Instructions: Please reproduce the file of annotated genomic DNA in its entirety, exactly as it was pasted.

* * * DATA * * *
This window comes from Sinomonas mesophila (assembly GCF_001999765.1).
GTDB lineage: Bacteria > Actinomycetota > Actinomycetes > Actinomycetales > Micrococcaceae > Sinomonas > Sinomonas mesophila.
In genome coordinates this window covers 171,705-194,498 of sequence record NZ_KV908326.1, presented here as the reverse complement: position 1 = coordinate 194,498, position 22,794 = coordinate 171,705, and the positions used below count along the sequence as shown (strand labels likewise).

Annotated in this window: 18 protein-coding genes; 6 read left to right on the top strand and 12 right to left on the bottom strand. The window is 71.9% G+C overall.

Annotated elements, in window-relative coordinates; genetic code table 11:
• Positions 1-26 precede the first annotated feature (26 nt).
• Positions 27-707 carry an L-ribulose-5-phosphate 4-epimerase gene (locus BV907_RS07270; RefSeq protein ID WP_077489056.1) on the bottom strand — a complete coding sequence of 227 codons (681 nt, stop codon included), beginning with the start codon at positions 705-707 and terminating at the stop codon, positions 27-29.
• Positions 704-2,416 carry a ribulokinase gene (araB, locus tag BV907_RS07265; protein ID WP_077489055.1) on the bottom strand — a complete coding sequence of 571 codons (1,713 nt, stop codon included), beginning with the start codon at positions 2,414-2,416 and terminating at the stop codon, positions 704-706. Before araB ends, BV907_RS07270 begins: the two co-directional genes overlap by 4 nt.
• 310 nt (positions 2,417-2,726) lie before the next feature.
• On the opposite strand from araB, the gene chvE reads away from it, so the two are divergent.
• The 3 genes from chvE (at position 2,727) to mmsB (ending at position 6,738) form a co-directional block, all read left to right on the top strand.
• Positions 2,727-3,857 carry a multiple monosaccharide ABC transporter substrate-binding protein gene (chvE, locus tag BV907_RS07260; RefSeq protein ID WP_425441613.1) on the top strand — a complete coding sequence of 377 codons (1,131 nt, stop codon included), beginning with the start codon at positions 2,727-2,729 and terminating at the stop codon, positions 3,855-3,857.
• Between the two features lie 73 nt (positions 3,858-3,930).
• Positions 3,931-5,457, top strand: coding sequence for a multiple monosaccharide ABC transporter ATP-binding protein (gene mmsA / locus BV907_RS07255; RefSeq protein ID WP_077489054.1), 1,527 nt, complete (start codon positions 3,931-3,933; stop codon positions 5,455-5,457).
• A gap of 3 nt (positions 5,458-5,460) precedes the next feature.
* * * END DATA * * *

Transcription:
This window comes from Sinomonas mesophila (assembly GCF_001999765.1).
GTDB lineage: Bacteria > Actinomycetota > Actinomycetes > Actinomycetales > Micrococcaceae > Sinomonas > Sinomonas mesophila.
In genome coordinates this window covers 171,705-194,498 of sequence record NZ_KV908326.1, presented here as the reverse complement: position 1 = coordinate 194,498, position 22,794 = coordinate 171,705, and the positions used below count along the sequence as shown (strand labels likewise).

Annotated in this window: 18 protein-coding genes; 6 read left to right on the top strand and 12 right to left on the bottom strand. The window is 71.9% G+C overall.

Annotated elements, in window-relative coordinates; genetic code table 11:
• Positions 1-26 precede the first annotated feature (26 nt).
• Positions 27-707 carry an L-ribulose-5-phosphate 4-epimerase gene (locus BV907_RS07270; RefSeq protein ID WP_077489056.1) on the bottom strand — a complete coding sequence of 227 codons (681 nt, stop codon included), beginning with the start codon at positions 705-707 and terminating at the stop codon, positions 27-29.
• Positions 704-2,416 carry a ribulokinase gene (araB, locus tag BV907_RS07265; protein ID WP_077489055.1) on the bottom strand — a complete coding sequence of 571 codons (1,713 nt, stop codon included), beginning with the start codon at positions 2,414-2,416 and terminating at the stop codon, positions 704-706. Before araB ends, BV907_RS07270 begins: the two co-directional genes overlap by 4 nt.
• 310 nt (positions 2,417-2,726) lie before the next feature.
• On the opposite strand from araB, the gene chvE reads away from it, so the two are divergent.
• The 3 genes from chvE (at position 2,727) to mmsB (ending at position 6,738) form a co-directional block, all read left to right on the top strand.
• Positions 2,727-3,857 carry a multiple monosaccharide ABC transporter substrate-binding protein gene (chvE, locus tag BV907_RS07260; RefSeq protein ID WP_425441613.1) on the top strand — a complete coding sequence of 377 codons (1,131 nt, stop codon included), beginning with the start codon at positions 2,727-2,729 and terminating at the stop codon, positions 3,855-3,857.
• Between the two features lie 73 nt (positions 3,858-3,930).
• Positions 3,931-5,457, top strand: coding sequence for a multiple monosaccharide ABC transporter ATP-binding protein (gene mmsA / locus BV907_RS07255; RefSeq protein ID WP_077489054.1), 1,527 nt, complete (start codon positions 3,931-3,933; stop codon positions 5,455-5,457).
• A gap of 3 nt (positions 5,458-5,460) precedes the next feature.